Klaus Philipsen, FAIA

Monday, July 18, 2016

When exactly were things better? Part 2: Baltimore's Waterfront Fights

At a time when a significant amount of Americans likes to make "America Great Again" one has to wonder to which time the clock should be turned back to. The sentiment that there have been better times than the presence is strong even among liberals and it is often applied to Baltimore as well.
When we still had nearly a million people, when Pennsylvania Avenue was flourishing, when people still cared for each other in the community, when Baltimore still had streetcars running in every block; there is no shortage of nostalgic rear-view mirror longings.
This year is my 30th year in Baltimore, just long enough to look back some distance and explore, if things were really better in the past. At least the recent past going back to 1986 when I started by work in this city.
This is part of a multi-part look-back in no particular order meant as light summer reading. I will try not to slip into the typical view through the aging eyes of one who confuses the vigor of the younger self and the heroic deeds done as a younger man with the condition of society at the time.
Part 2: The Waterfront Fights

Canton and Fells Point were always pretty well organized as communities, their resolve to fight sharpened in the famous freeway wars from which Fells Point emerged fully victorious and Canton slightly wounded with some areas north of Boston Street cleared for the freeway.
The abandoned American Can Company in 1980

So when Louis Grasmick came along to build the Anchorage and then Bill Struever to do Tindeco, Canton Cove and later The American Can Company, these developers were not exactly greeted with open arms by groups like the Waterfront Coalition which had been formed to protect historic neighborhoods and the working class neighborhoods from the effects of gentrification. Activist Barbara Mikaulski went on to become famous, Another activist was John Cain who in 1991 won the District 1 nomination for City Council. One of the more colorful characters was Steven Bunker who eventually left Baltimore for Maine. SUN wrote on occasion of his 1999 departure to Maine:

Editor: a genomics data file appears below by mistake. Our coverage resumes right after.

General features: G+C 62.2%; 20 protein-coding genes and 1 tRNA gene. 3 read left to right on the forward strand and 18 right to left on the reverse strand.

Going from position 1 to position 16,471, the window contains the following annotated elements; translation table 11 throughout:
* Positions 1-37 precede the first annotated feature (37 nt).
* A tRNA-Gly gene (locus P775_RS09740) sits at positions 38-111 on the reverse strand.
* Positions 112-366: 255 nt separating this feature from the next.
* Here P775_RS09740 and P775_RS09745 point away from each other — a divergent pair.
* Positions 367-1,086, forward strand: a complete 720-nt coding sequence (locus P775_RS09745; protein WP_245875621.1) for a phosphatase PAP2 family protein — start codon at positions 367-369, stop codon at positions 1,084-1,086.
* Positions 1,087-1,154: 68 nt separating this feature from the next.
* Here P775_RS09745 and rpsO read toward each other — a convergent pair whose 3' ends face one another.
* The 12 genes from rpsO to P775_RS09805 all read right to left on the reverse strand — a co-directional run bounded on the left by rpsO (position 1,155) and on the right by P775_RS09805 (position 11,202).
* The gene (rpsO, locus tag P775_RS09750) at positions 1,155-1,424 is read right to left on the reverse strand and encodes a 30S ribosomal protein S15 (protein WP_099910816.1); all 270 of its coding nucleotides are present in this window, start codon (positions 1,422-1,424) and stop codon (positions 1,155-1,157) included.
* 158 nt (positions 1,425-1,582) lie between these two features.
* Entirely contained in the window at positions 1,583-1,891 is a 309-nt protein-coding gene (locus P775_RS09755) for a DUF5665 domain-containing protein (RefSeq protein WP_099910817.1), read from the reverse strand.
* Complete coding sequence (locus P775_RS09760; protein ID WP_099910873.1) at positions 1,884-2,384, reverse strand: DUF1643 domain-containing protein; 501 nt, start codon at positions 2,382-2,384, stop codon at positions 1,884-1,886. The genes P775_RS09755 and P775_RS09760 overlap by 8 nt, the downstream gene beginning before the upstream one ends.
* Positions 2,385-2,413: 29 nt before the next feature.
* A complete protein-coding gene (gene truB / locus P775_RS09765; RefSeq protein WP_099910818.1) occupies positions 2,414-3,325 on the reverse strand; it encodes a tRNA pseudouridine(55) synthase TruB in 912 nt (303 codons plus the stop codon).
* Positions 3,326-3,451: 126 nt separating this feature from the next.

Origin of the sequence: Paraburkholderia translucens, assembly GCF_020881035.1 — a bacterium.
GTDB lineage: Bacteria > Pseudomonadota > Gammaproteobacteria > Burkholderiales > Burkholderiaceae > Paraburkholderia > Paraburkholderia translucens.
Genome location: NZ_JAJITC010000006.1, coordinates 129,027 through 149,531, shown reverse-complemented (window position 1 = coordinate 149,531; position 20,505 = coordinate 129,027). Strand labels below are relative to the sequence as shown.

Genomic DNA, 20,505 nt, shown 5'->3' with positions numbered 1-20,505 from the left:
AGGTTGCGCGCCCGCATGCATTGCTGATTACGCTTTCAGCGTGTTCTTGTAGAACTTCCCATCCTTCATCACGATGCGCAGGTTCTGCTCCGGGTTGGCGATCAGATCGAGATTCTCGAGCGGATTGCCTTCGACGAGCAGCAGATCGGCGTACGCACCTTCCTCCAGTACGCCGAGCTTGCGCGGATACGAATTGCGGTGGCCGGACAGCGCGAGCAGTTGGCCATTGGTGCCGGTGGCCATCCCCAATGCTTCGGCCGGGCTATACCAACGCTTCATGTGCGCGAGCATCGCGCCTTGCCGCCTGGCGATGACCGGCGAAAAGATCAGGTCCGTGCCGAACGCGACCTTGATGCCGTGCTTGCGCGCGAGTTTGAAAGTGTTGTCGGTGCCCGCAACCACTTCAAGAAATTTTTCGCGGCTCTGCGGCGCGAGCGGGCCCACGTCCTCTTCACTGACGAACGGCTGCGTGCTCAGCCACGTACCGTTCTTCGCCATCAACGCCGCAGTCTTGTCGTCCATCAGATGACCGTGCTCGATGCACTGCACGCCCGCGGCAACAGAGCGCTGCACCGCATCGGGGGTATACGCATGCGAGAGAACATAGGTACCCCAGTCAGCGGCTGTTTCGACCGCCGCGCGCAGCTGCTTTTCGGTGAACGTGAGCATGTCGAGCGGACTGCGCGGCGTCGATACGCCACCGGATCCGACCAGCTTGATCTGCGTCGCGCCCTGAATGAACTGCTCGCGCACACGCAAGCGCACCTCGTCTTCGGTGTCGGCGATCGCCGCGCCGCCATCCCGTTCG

He has consistently and tenaciously fought for the integrity of Fells Point as "a mixed-use, small-scale historic community" against big developers, big political contributors and indifferent city administrations. A dozen years ago he helped form the Waterfront Coalition of community groups from Little Italy to Canton "to keep the neighborhood from being condominium-ized."
"Every two-bit hustler ... was coming to town with a grand scheme of building a condo-tower on the waterfront," he says. "We gained some notable victories."
The can company and the Tyler Lumber Yard in a map from about 1876
In the case of the Can Company Struever was actually some kind of savior after a protracted battle with developer Michael Swerdlow about his American National Plaza development that ended with Swerdlow  giving up on Baltimore and moving to Florida, a second victory for the community after defeating the freeways.

What did Swerdlow's plans in, was that he wanted to completely demolish the historic Can complex to erect a dense mixed use development including a 22 story condo tower. The problem was that the developer wanted to do this with federal funding from a City managed UDAG community block grant which raised the famous Section 106 issue which forbids the destruction of historical assets in any project where federal funds are used. A historic review determined that the Can Company was a historically contributing structure and that the developer had not studied the option of adaptive reuse sufficiently.